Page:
Knowles, who has spinal stenosis, Disc Degenerative Disease (DDD), hyper-mobility and failed spinal fusion - which caused severe nerve damage throughout her right leg - looks incredible in the campaign.
From floral jackets and oversize tees to flowing dresses, Knowles showcases how to wear the versatile styles.
Here she shares her top tips for dressing with a disability:
Don’t Hide In Black
Wear colour or even just a pop of colour. At first as a disabled person I hid in unflattering black clothes, not anymore.
I also have a visually impaired friend who struggles with colour but she makes sure to wear colour as it brings her soul to life – colour your world for you.
Add Some Bling
Due to having walking aids, I struggle with accessories on my wrists as they catch, so instead I will try opt for a statement necklace or big earrings to keep the bling factor and draw attention to my face.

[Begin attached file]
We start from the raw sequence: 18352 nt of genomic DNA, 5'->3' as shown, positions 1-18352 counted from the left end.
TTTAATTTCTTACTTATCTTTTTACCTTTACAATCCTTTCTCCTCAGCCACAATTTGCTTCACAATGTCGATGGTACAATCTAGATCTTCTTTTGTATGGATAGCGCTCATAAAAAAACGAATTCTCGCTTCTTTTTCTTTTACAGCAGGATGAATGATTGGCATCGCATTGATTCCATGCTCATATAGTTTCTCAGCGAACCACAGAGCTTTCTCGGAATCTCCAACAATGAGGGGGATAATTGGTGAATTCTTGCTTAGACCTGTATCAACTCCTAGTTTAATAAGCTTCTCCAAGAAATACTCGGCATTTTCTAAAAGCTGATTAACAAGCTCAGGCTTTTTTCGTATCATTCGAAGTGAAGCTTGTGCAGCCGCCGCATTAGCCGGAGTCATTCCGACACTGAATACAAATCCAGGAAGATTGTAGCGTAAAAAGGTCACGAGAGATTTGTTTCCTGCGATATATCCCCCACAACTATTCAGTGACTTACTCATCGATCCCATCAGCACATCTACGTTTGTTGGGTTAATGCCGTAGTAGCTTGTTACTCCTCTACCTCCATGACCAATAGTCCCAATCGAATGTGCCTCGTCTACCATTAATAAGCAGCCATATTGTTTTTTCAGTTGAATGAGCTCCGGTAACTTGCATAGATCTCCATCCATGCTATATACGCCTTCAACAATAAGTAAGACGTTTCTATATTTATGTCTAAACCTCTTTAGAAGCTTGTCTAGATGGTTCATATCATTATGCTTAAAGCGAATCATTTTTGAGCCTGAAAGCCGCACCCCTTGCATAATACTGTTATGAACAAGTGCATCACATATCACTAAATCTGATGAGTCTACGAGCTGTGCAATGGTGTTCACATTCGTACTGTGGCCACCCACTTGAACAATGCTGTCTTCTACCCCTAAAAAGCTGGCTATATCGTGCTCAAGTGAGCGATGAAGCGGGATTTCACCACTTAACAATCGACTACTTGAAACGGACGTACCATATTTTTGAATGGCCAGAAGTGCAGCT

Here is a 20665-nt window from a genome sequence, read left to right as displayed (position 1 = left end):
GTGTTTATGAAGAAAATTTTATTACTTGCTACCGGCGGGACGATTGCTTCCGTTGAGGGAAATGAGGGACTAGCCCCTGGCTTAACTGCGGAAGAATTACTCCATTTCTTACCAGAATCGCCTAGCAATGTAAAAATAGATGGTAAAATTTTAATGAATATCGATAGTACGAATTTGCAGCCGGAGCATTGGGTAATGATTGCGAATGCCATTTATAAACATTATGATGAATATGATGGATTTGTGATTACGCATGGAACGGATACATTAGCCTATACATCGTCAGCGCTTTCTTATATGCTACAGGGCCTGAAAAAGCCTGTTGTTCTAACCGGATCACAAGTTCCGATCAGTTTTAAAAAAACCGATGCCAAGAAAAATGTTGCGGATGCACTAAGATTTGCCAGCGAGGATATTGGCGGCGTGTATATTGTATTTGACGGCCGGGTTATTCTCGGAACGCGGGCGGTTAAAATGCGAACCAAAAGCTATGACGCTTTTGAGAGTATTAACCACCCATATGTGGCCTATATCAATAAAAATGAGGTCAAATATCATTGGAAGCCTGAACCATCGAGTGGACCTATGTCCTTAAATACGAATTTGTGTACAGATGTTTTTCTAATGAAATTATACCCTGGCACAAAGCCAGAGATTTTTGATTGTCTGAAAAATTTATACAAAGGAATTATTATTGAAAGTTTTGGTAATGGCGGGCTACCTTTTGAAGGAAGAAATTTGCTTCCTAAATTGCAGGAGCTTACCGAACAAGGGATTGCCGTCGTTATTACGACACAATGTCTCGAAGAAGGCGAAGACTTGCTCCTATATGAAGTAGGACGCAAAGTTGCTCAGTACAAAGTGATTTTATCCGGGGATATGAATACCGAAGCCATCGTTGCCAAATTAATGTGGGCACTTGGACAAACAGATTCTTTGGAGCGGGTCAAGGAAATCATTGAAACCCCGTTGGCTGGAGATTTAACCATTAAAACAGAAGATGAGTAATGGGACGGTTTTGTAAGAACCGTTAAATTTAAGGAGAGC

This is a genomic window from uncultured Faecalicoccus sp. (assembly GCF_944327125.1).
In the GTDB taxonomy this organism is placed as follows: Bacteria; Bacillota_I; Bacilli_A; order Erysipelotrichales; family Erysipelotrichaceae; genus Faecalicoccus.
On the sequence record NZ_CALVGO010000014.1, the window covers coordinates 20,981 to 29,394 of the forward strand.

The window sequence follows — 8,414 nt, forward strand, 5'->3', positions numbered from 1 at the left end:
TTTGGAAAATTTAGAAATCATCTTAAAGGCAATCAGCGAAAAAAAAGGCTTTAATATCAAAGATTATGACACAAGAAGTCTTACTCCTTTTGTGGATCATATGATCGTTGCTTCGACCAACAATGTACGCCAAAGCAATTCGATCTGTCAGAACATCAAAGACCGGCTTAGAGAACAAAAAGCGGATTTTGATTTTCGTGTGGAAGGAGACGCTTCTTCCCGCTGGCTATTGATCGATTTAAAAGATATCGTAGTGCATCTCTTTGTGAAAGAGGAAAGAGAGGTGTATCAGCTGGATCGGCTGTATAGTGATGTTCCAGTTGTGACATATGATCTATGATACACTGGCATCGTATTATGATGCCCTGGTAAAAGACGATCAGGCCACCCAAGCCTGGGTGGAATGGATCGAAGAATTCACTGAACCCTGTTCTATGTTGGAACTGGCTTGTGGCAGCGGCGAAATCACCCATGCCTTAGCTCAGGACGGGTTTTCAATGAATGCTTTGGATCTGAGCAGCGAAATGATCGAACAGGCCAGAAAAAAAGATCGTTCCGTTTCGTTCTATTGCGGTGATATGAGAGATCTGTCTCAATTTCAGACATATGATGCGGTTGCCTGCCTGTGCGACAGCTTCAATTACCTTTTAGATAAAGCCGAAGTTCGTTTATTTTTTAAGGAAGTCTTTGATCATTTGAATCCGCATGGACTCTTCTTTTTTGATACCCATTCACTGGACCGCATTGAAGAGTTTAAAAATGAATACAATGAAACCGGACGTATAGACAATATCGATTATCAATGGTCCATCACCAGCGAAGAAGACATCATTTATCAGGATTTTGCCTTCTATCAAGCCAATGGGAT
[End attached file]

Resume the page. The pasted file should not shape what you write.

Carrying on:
Know Your Fabrics
Crutch or walking aid users may struggle with sleeves, for example, I love faux fur coats but I find they are too thick that I can’t get my arm through – always look out for thinner styles of fabric.
This season, I love frill and flare sleeves and they work so well with my needs. I can make the most of them at any sleeve length.
Plan what you wear - that way you usually can avoid getting clothing stuck or ruined with your aids.
Keep It Simple
I also avoid things with too many buttons so I’m more at ease with my joints in my hands. Luckily there are lots of faux shirts to slip on or off-the-shoulder tops.
Clothes that are easier to slip on and off take much less time, leggings and jeggings are my best friend and I love little jackets that I can just chuck on.
Finally, don’t get disheartened, it’s a massive trial and error process. You can always find a way to adjust and adapt it to how you want.
The entire range is available to buy online.